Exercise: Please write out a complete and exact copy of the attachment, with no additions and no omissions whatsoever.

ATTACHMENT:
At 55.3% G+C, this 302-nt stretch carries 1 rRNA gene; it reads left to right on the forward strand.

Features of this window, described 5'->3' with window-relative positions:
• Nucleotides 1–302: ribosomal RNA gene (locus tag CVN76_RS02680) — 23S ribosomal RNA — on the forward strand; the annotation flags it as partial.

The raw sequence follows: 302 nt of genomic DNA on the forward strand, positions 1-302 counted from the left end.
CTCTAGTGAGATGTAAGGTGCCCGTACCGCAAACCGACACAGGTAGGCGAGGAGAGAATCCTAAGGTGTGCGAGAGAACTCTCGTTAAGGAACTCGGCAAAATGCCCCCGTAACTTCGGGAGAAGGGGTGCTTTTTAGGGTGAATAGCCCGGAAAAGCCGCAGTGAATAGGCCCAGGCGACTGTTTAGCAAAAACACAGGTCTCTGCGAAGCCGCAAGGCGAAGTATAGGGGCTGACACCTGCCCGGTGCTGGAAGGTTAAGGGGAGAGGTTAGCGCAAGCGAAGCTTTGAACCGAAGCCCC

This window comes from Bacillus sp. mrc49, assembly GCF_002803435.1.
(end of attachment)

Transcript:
At 55.3% G+C, this 302-nt stretch carries 1 rRNA gene; it reads left to right on the forward strand.

Features of this window, described 5'->3' with window-relative positions:
• Nucleotides 1–302: ribosomal RNA gene (locus tag CVN76_RS02680) — 23S ribosomal RNA — on the forward strand; the annotation flags it as partial.

The raw sequence follows: 302 nt of genomic DNA on the forward strand, positions 1-302 counted from the left end.
CTCTAGTGAGATGTAAGGTGCCCGTACCGCAAACCGACACAGGTAGGCGAGGAGAGAATCCTAAGGTGTGCGAGAGAACTCTCGTTAAGGAACTCGGCAAAATGCCCCCGTAACTTCGGGAGAAGGGGTGCTTTTTAGGGTGAATAGCCCGGAAAAGCCGCAGTGAATAGGCCCAGGCGACTGTTTAGCAAAAACACAGGTCTCTGCGAAGCCGCAAGGCGAAGTATAGGGGCTGACACCTGCCCGGTGCTGGAAGGTTAAGGGGAGAGGTTAGCGCAAGCGAAGCTTTGAACCGAAGCCCC

This window comes from Bacillus sp. mrc49, assembly GCF_002803435.1.